Just a few months ago, cryptocurrency enthusiasts were hoping Washington was warming up to digital assets. But cyberattacks demanding ransoms in bitcoin, wild trading and reprimands from regulators have eroded their optimism.
The timing couldn’t be worse. Policymakers are poised to make a number of critical decisions on virtual tokens in the coming months – decisions that could reveal just how far the industry needs to come out of the hole. The advisability of approving a Bitcoin exchange-traded fund, authorizing cryptocurrency mutual funds, and granting banking licenses to financial companies is potentially under consideration.
For advocates, the setbacks fuel concerns that some of their top priorities will be blocked by federal agencies and lawmakers will take a tougher approach to oversight. There is growing evidence that Capitol Hill is moving in this direction. Senator Mark Warner, D-Va., Said last month that cryptocurrencies “require a certain level of regulation.” Senator Elizabeth Warren reiterated this view on Wednesday.
“Our regulators, and frankly our Congress, are an hour behind and a dollar short,” the Massachusetts Democrat said in an interview with Bloomberg TV. “We need to know where these cryptocurrencies are going.”
The bad patch started in May when Securities and Exchange Commission Chairman Gary Gensler urged lawmakers to pass legislation regulating cryptocurrency exchanges, arguing the lack of oversight posed a serious threat to U.S. investors. . The comments shocked Bitcoin supporters who predicted Gensler would be an ally because, unlike most government officials, he is familiar with virtual coins.
Then the Colonial Pipeline Co. hack happened in early May, triggering fuel shortages in the eastern United States. The long gas lines have caught the attention of lawmakers, and the scrutiny may make some on Wall Street nervous about embracing more assets that are regularly linked to illicit transactions.
The Justice Department has recovered most of the tokens Colonial paid for by tracking transactions on the public ledger for Bitcoin, showing how the technology is trackable and can help law enforcement.
While digital currency can be created, moved, and stored outside the purview of any government or financial institution, every payment is recorded in a permanent fixed ledger, called a blockchain.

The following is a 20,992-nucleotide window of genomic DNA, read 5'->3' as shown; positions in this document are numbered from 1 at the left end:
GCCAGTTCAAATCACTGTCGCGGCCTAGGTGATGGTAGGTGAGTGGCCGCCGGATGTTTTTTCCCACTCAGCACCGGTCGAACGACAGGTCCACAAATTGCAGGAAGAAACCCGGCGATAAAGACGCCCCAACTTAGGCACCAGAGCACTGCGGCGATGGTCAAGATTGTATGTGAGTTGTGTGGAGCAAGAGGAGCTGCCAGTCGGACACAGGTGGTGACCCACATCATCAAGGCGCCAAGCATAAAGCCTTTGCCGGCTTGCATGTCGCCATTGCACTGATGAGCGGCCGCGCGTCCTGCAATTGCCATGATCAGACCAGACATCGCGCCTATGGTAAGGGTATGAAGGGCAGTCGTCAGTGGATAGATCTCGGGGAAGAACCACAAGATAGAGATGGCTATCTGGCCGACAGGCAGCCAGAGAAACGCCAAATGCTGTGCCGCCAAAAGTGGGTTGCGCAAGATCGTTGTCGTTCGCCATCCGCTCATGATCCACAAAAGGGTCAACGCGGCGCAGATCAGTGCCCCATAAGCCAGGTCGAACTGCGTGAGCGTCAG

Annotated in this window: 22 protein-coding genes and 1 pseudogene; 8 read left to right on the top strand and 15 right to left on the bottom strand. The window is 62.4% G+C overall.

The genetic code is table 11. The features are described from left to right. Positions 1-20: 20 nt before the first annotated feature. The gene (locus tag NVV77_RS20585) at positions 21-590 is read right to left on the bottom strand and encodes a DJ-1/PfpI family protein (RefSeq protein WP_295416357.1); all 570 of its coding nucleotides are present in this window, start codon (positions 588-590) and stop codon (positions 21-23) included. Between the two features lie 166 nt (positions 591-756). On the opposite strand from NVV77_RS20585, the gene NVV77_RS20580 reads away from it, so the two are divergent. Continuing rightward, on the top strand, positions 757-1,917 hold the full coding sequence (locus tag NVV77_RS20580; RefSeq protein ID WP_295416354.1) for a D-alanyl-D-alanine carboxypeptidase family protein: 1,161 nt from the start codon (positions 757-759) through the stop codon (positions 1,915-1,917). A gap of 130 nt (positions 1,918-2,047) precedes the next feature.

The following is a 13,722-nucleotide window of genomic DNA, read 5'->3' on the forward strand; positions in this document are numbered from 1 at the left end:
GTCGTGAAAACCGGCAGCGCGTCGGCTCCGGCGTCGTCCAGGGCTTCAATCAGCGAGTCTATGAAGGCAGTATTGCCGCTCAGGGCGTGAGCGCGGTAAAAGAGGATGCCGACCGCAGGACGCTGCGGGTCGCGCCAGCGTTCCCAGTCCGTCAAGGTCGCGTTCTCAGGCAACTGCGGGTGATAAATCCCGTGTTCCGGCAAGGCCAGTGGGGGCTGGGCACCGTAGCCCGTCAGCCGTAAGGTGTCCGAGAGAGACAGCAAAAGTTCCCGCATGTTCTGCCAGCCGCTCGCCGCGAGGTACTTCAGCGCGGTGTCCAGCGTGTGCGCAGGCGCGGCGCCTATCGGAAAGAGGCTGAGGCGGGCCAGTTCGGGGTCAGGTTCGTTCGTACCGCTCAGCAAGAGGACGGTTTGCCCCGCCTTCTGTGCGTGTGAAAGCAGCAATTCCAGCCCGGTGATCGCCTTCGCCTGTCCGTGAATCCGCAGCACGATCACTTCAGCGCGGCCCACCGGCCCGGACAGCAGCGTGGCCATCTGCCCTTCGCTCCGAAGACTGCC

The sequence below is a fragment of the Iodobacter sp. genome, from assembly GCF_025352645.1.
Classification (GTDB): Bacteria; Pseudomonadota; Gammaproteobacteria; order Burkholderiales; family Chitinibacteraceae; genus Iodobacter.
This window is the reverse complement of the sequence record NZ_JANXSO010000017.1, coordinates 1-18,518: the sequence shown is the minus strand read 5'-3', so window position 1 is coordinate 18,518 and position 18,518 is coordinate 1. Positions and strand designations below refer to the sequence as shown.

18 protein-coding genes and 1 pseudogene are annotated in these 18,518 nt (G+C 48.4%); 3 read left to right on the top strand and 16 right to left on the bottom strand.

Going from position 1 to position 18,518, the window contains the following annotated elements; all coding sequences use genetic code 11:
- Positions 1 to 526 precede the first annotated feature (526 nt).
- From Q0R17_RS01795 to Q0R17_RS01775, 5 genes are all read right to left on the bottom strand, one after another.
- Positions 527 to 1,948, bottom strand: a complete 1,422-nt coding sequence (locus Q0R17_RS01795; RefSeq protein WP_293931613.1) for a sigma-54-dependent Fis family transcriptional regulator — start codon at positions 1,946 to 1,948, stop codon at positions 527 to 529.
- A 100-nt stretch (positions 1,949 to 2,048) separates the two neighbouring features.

This means that all bitcoin transactions are open. The Bitcoin ledger can be viewed by anyone connected to the blockchain.
“These are digital breadcrumbs,” said Kathryn Haun, former federal prosecutor and investor in venture capital firm Andreessen Horowitz.
Haun added that the speed at which the Justice Department seized most of the ransom was “revolutionary” precisely because of the use of cryptocurrency by hackers. In contrast, she said, getting documents from banks often requires months or years of paperwork and bureaucracy, especially when those banks are overseas.
Still, Warren said that a key feature of cryptocurrencies is that they allow people to secretly move money, making coins a “haven for criminals.” A reminder of his point came on Wednesday when Brazilian company JBS SA revealed that it had paid $ 11 million to hackers who forced the world’s largest meat producer to shut down all of its beef factories. in the USA.
Another problem: Bitcoin has lost more than a third of its value since the beginning of May. A series of negative Elon Musk tweets contributed to the plunge, pointing out to cryptocurrency critics that token prices are too volatile and easily swayed by social media to be safe for unsuspecting investors. The frenzy over non-fungible tokens and dogecoin – a cryptocurrency created as a joke – has amplified these concerns.
“We cannot deny the potential impact that a negative media narrative could have on regulatory and legislative conversations in DC in the near term,” said Kristin Smith, executive director of the Blockchain Association business group.
High finance is largely focused on Gensler, who previously taught digital currencies courses at the Massachusetts Institute of Technology, as the SEC will determine whether a bitcoin exchange-traded fund can be traded on U.S. exchanges.
The product is considered a game changer because it would allow investors to trade entries and exits of the world’s most popular cryptocurrency throughout the day without exposing them to the risk of having to store their tokens. Adding another layer of security, consumers could buy exchange-traded funds from closely watched brokers instead of buying bitcoin from unregulated exchanges. And mutual funds and other institutional investors could put a lot more money into cryptocurrency-related assets through the funds.
An SEC spokeswoman declined to comment.
Information for this article was provided by Ben Bain and Robert Schmidt of Bloomberg News (WPNS) and by Nicole Perlroth, Erin Griffith and Katie Benner of the New York Times.